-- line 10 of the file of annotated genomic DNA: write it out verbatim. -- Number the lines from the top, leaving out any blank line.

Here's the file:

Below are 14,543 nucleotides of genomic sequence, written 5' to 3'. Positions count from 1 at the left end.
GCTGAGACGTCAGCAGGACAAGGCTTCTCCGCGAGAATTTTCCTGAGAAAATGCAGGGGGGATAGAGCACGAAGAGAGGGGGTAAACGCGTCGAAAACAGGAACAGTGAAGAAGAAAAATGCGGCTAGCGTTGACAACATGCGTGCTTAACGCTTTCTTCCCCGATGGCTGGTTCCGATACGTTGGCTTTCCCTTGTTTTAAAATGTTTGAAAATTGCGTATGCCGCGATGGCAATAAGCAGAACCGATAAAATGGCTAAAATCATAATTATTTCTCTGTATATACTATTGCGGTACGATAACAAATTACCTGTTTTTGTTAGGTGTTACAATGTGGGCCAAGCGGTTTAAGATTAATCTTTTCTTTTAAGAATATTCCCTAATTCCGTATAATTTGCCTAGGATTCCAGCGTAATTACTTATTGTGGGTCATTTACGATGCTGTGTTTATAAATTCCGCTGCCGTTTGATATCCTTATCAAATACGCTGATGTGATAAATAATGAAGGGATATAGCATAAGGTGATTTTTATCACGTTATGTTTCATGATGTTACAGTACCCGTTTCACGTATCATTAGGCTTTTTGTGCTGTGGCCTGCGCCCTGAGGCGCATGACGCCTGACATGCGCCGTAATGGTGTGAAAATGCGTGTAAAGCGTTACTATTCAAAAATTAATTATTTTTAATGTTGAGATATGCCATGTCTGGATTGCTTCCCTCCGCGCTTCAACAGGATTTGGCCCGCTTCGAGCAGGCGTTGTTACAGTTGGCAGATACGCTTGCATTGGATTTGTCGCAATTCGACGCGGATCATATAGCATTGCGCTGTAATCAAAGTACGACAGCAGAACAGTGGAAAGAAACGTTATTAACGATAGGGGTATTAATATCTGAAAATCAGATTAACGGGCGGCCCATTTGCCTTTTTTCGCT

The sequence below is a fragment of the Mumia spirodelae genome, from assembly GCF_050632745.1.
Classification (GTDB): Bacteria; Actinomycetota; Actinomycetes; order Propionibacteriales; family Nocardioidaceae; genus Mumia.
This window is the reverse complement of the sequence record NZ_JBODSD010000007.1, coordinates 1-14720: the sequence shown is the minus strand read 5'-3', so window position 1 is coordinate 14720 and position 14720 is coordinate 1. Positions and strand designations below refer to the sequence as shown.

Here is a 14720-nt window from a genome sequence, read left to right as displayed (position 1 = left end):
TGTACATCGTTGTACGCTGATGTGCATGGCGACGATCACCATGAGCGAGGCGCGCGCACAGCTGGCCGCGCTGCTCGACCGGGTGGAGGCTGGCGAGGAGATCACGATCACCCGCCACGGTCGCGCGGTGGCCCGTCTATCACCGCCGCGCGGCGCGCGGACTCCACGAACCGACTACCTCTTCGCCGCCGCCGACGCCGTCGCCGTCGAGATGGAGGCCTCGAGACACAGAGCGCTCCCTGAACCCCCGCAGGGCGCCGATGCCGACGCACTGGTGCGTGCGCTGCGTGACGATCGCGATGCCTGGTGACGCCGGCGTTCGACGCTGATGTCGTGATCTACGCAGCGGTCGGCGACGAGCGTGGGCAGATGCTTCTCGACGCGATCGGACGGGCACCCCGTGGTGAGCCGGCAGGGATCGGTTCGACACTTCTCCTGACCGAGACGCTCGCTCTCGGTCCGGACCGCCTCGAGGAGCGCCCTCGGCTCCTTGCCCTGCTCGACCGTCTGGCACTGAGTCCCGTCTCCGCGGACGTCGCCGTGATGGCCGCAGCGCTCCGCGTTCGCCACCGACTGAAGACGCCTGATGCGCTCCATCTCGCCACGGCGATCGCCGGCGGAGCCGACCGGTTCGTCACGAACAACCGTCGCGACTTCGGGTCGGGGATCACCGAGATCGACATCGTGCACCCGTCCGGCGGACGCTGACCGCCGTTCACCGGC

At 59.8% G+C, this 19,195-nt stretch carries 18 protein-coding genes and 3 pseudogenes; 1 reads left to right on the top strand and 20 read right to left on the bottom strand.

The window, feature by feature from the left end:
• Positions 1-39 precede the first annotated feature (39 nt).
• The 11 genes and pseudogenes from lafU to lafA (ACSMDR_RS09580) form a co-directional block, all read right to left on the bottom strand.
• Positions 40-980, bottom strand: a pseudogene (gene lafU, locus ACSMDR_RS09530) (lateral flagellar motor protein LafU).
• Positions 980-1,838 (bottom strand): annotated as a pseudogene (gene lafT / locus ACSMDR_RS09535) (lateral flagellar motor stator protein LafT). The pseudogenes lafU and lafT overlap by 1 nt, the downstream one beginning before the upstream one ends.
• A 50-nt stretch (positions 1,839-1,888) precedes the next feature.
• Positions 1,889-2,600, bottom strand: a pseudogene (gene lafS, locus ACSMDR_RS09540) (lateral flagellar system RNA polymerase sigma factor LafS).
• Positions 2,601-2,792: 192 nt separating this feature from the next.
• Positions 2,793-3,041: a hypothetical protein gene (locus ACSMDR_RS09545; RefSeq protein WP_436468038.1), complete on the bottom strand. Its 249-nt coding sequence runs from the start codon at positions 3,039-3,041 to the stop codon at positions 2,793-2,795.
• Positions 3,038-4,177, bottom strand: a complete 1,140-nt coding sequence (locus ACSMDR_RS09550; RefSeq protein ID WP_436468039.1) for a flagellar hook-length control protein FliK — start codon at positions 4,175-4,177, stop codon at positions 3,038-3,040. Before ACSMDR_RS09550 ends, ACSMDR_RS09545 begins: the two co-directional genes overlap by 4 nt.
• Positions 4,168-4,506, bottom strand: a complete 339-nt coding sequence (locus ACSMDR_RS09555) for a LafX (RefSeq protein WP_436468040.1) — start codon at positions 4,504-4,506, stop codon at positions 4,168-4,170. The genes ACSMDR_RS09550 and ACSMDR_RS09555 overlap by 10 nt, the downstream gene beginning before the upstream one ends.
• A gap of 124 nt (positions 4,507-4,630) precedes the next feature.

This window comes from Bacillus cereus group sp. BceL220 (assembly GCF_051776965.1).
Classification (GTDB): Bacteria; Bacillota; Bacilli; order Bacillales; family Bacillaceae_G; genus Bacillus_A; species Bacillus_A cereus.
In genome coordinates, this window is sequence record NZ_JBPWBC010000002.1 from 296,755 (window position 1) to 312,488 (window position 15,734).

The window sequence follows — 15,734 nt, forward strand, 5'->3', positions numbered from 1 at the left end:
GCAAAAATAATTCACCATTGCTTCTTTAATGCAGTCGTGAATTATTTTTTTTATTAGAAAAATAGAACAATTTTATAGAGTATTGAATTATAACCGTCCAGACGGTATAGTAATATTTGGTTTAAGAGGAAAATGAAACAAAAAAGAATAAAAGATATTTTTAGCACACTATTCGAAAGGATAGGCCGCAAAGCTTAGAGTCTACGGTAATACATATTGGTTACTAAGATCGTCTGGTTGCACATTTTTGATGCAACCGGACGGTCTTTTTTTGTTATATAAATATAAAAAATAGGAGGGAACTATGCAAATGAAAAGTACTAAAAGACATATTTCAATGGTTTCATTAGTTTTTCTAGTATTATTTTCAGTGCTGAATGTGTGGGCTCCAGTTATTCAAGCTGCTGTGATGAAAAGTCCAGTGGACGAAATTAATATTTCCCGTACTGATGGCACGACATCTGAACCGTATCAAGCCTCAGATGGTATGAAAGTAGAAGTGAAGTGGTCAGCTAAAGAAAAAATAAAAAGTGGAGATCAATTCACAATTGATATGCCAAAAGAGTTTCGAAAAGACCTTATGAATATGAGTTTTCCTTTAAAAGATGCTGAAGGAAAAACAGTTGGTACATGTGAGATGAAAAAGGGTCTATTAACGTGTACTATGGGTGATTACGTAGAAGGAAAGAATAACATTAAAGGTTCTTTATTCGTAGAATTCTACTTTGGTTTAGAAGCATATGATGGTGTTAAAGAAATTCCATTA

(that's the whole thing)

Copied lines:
• Positions 1-39 precede the first annotated feature (39 nt).